People usually want to finish their basements for one of two reasons. One is for personal use and enjoyment, and the other is to generate income by creating a basement apartment. This article will examine the options for finishing your basement for personal use and how to maximize your dollars for the best return on investment.
First on the agenda is determining what the basement will be used for. Do you need space for a home office where you can concentrate and get away from family distractions or meet with clients? Perhaps you want a worry-free place where the kids can play. Do you want a home theatre, game or pool table room, bar or hot tub?
In the course of 20 years in the real estate business, my colleagues and I have extensively examined what ratio or percentage of the value of your home should be spent on renovating a basement, to maximize your return on investment. The general consensus is that 10 per cent (on the low side) to 20 per cent (on the high side) of the value of your property should be invested. Within reason, if you follow these guidelines, you should be able to get back on resale most or all of the money you spent on finishing the basement. This is provided you haven’t gone overboard with your decorating agenda by installing purple carpet or, worse, low-end commercial carpet or even ceramic tiles. These additions may severely limit the offers you get when you try to sell your home.
In order to recover your costs, you need to keep the design and decorating tasteful and as neutral as possible. This shouldn’t deter you from customizing your basement, giving it a specific look to suit your taste. The idea is to make sure it’s designed so that changing it to suit another’s style and taste will be easy and affordable.
If you want to go wild, do it with colour (paint) on the walls, furniture and accessories. (Bathrooms and kitchens should be designed to last 15 to 20 years. These two rooms can eat up a large portion of your budget; try to stay as neutral as possible there.) Built-ins like wall/entertainment units and bars will be in the basement for the long haul. It’s important not to go too extreme when selecting stain colours, since it will be expensive and labour-intensive to sand and restain the units, leaving paint as the only option.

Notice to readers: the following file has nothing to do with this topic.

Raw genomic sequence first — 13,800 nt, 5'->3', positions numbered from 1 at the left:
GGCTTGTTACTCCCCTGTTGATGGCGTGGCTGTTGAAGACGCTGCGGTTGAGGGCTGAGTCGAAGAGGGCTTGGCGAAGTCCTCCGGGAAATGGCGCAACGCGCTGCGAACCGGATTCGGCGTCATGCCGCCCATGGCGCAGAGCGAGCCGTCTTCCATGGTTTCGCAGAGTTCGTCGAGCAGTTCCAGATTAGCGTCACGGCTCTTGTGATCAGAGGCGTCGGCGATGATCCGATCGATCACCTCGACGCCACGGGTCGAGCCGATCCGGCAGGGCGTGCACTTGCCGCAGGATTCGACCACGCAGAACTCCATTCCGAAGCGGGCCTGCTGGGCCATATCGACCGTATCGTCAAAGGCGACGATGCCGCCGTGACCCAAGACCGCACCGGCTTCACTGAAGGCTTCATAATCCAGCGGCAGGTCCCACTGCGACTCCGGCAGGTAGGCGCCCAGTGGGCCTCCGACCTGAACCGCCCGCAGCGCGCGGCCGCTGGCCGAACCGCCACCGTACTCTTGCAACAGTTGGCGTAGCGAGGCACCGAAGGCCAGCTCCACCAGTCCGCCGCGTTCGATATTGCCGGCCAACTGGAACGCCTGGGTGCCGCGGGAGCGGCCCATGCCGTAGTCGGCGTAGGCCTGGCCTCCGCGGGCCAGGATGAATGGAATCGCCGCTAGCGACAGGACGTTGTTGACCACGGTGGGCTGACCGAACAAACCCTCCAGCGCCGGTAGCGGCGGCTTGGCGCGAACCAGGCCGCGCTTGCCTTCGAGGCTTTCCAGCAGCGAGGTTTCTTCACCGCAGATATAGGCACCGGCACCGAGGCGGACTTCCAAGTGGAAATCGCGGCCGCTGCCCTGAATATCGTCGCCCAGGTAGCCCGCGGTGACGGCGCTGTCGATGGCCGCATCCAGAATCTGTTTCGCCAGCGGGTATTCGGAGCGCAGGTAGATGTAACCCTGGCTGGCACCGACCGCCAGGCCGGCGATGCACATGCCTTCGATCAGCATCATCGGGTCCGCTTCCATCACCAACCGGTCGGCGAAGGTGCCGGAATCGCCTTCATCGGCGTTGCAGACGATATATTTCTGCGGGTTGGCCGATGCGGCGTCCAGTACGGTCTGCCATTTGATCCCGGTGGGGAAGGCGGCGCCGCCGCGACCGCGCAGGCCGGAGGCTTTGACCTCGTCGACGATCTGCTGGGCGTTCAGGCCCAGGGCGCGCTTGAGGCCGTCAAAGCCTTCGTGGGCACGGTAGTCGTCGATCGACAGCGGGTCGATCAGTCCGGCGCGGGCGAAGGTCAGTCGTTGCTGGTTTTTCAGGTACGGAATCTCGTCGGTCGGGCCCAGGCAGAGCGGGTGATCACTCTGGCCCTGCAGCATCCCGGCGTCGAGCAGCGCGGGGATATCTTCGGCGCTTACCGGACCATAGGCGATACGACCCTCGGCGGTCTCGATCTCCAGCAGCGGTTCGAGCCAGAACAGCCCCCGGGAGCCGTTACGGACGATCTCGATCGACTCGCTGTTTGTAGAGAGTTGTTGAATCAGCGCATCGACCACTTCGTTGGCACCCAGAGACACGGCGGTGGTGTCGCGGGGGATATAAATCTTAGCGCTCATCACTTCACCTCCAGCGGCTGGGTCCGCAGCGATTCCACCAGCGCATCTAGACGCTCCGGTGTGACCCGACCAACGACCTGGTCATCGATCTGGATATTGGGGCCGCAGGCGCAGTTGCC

Basements present several design challenges. They have the inherent defects of being below grade, not having a lot of natural light, with duct work, pillars and furnaces whose placement needs to be taken into consideration. Generally, basements are dark, dingy places where most people don’t want to spend a lot of time. This is why we pay special attention to compensating for these challenges in the design.
Our aim is to make your basement look as good as or even better than your living room. There’s no point in finishing it if you’re not going to spend any time there once the renovations are finished. We want to make your basement warm, inviting and comfortable. There are several ways to do this: use a bright, cheerful yellow wall colour that can easily be changed, a good-quality carpet, a gas fireplace to provide a warm feeling, halogen pot lights for ambience. Restaurants use them to create a romantic, cozy atmosphere, and pot lights will do the same thing in your basement. Any good real estate agent, when showing your home, regardless of season, will turn on a fireplace because of the associations it brings to a buyer’s mind. It says “home.”
Your wish list may include personal items – a theatre with surround sound, insulated walls, a large-screen TV – that help you relax after a hectic day. If you like to entertain, a custom-made maple bar in the basement is an ideal feature to accompany a pool table or games room.
Keep your design tasteful and neutral to maximize resale value.
All these uses for your basement will have an effect on the resale value of your home. In most cases, if you follow the above guidelines, you should get an excellent return on your investment.